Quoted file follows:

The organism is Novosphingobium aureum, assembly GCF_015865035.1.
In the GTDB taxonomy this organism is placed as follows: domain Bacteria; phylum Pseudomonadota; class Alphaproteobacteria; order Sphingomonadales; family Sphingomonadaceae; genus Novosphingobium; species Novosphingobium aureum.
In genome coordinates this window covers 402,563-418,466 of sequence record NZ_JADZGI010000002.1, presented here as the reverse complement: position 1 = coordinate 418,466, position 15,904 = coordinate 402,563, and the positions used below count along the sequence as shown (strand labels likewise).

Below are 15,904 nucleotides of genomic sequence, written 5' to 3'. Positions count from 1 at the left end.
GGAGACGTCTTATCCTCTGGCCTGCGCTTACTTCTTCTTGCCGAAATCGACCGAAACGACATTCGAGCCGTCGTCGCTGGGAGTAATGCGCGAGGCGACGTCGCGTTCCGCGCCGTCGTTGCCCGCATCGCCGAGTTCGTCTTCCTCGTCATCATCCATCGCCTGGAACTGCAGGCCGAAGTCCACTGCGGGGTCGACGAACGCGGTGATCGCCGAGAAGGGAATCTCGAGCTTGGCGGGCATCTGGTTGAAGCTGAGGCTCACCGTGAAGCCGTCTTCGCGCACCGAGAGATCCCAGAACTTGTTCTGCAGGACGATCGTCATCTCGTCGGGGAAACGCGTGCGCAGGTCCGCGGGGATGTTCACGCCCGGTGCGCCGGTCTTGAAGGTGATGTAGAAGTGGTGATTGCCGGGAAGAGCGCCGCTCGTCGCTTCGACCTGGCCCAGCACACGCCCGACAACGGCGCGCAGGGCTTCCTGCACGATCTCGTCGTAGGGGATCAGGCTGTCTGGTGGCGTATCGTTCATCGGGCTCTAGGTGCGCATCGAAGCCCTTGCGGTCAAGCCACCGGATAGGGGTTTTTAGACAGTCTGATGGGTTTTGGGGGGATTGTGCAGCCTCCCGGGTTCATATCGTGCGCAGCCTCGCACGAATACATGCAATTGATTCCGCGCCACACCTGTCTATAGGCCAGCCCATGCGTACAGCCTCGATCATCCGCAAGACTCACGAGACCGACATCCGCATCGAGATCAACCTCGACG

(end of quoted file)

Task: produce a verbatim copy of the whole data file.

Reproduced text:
The organism is Novosphingobium aureum, assembly GCF_015865035.1.
In the GTDB taxonomy this organism is placed as follows: domain Bacteria; phylum Pseudomonadota; class Alphaproteobacteria; order Sphingomonadales; family Sphingomonadaceae; genus Novosphingobium; species Novosphingobium aureum.
In genome coordinates this window covers 402,563-418,466 of sequence record NZ_JADZGI010000002.1, presented here as the reverse complement: position 1 = coordinate 418,466, position 15,904 = coordinate 402,563, and the positions used below count along the sequence as shown (strand labels likewise).

Below are 15,904 nucleotides of genomic sequence, written 5' to 3'. Positions count from 1 at the left end.
GGAGACGTCTTATCCTCTGGCCTGCGCTTACTTCTTCTTGCCGAAATCGACCGAAACGACATTCGAGCCGTCGTCGCTGGGAGTAATGCGCGAGGCGACGTCGCGTTCCGCGCCGTCGTTGCCCGCATCGCCGAGTTCGTCTTCCTCGTCATCATCCATCGCCTGGAACTGCAGGCCGAAGTCCACTGCGGGGTCGACGAACGCGGTGATCGCCGAGAAGGGAATCTCGAGCTTGGCGGGCATCTGGTTGAAGCTGAGGCTCACCGTGAAGCCGTCTTCGCGCACCGAGAGATCCCAGAACTTGTTCTGCAGGACGATCGTCATCTCGTCGGGGAAACGCGTGCGCAGGTCCGCGGGGATGTTCACGCCCGGTGCGCCGGTCTTGAAGGTGATGTAGAAGTGGTGATTGCCGGGAAGAGCGCCGCTCGTCGCTTCGACCTGGCCCAGCACACGCCCGACAACGGCGCGCAGGGCTTCCTGCACGATCTCGTCGTAGGGGATCAGGCTGTCTGGTGGCGTATCGTTCATCGGGCTCTAGGTGCGCATCGAAGCCCTTGCGGTCAAGCCACCGGATAGGGGTTTTTAGACAGTCTGATGGGTTTTGGGGGGATTGTGCAGCCTCCCGGGTTCATATCGTGCGCAGCCTCGCACGAATACATGCAATTGATTCCGCGCCACACCTGTCTATAGGCCAGCCCATGCGTACAGCCTCGATCATCCGCAAGACTCACGAGACCGACATCCGCATCGAGATCAACCTCGACG